AICPA disappointed by tax reform bill
American Institute of CPAs President and Chief Executive Officer Barry Melancon expressed disappointment following passage by Congress of the Tax Cuts and Jobs Act, saying the bill doesn’t give accounting firms the same favourable tax treatment provided to other pass-through entities. “The AICPA is very disappointed by lawmakers’ decision to exclude CPAs from the measure’s treatment of pass-through entities,” said Melancon in a statement on 20 December. “Congress should have provided parity for pass- throughs, regardless of their line of business, in order to achieve a fairer, simpler, and more competitive tax code.”
CFOs cut out Excel
Finance chiefs are looking to reduce how much their teams use Microsoft Excel for financial planning, analysis and reporting, according a report by The Wall Street Journal last month, highlighting that the spreadsheet software hasn’t kept up with the demands of today's corporate finance units. Companies, such as Adobe, are switching to new, cloud-based technologies from Anaplan, Workiva, Adaptive Insights and their competitors, which connects with existing accounting and enterprise resource management systems and let accountants analyse and report data on one unified platform.
Doors “shut” for low-income applicants
Research in the United Kingdom found applicants from lower- income backgrounds are less likely to be hired by accounting firms, the Financial Times reported this month. The first in-depth study of how socio-economic diversity affects hiring in the profession also found that candidates for trainee positions who were educated at independent schools had a one in 14 chance of being hired, compared with one in 17 of state school-educated candidates. “I can guarantee there might be some very bright people who do not have the right grades and the doors remain shut [to them],” Paul Eagland, Managing Partner of BDO, told the FT, adding that firms were working to address these issues.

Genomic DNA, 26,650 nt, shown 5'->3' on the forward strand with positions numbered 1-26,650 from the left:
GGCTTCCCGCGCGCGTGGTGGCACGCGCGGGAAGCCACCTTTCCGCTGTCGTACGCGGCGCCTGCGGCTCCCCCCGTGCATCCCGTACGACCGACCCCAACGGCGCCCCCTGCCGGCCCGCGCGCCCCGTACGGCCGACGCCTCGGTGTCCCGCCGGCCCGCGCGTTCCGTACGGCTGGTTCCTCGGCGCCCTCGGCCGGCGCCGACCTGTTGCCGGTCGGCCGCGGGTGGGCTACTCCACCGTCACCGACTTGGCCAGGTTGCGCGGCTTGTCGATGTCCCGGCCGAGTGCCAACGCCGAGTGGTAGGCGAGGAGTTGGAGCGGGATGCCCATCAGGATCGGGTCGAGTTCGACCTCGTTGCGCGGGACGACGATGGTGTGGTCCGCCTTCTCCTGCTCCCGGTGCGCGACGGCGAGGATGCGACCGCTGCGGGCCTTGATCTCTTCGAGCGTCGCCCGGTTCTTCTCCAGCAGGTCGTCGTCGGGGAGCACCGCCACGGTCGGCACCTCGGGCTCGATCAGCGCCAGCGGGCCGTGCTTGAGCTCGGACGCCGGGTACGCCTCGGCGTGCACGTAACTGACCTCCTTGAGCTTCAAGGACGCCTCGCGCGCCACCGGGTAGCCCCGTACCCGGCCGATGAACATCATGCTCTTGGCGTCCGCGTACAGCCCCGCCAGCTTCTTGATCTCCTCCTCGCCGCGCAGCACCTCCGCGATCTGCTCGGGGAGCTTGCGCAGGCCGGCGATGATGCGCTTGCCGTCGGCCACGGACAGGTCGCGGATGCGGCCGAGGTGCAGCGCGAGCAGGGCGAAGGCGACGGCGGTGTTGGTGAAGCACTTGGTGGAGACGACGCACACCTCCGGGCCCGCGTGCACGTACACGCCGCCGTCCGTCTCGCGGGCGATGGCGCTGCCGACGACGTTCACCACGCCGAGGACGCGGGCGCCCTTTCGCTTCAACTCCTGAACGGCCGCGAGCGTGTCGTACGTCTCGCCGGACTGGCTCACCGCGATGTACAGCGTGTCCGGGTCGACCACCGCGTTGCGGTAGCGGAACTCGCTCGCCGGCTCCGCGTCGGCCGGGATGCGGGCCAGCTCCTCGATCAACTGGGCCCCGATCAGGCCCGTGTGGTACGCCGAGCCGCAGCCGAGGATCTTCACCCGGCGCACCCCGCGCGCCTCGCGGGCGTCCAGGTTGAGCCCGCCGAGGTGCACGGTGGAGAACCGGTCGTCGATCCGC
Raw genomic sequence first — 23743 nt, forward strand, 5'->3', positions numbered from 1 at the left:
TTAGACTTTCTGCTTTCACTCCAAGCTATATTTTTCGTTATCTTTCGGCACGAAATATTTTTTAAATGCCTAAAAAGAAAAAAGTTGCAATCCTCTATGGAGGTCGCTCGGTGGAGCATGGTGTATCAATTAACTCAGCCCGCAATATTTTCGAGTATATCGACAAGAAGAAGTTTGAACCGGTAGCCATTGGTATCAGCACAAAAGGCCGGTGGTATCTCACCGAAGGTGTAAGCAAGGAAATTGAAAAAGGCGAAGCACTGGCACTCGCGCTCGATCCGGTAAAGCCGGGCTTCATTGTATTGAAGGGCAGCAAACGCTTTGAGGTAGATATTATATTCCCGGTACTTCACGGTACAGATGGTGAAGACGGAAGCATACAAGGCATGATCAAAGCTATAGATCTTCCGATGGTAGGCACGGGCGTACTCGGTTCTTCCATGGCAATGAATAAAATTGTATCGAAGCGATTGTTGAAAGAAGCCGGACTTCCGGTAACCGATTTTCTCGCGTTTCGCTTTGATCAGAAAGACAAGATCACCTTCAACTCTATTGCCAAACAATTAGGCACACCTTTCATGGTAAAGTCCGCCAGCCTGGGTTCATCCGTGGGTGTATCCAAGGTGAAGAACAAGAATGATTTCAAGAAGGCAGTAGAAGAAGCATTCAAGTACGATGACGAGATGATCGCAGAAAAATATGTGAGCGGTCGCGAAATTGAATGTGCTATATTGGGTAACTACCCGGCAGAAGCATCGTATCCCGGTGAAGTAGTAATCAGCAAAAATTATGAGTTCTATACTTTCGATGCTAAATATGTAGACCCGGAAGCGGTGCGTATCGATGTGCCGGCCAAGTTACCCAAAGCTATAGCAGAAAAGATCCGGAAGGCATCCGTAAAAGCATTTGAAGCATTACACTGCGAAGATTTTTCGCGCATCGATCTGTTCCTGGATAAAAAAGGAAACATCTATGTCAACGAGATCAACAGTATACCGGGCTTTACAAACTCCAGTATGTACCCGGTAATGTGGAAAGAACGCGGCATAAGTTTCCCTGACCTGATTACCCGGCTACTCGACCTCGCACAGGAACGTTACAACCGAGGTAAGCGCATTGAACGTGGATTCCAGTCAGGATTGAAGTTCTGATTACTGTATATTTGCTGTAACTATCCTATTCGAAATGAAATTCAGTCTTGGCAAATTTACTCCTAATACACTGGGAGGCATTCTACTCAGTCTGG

Probe against IKEA’s tax evasion launched
The European Commission launched an investigation into Swedish furniture retailer IKEA this month as part of a four-year crackdown on tax evasion practices applied by multinational companies in the European Union. The retailer’s Dutch tax arrangements allegedly helped it avoid €1 billion in EU taxes from 2009 to 2014, according to a report published in February 2016 by the European Green Party in the European Parliament. The report, which was given to Margrethe Vestager, the European Commissioner for Competition, said the company created a complex corporate structure across the Nether- lands, Luxembourg and Liechtenstein, through which the group took advantage of special tax schemes.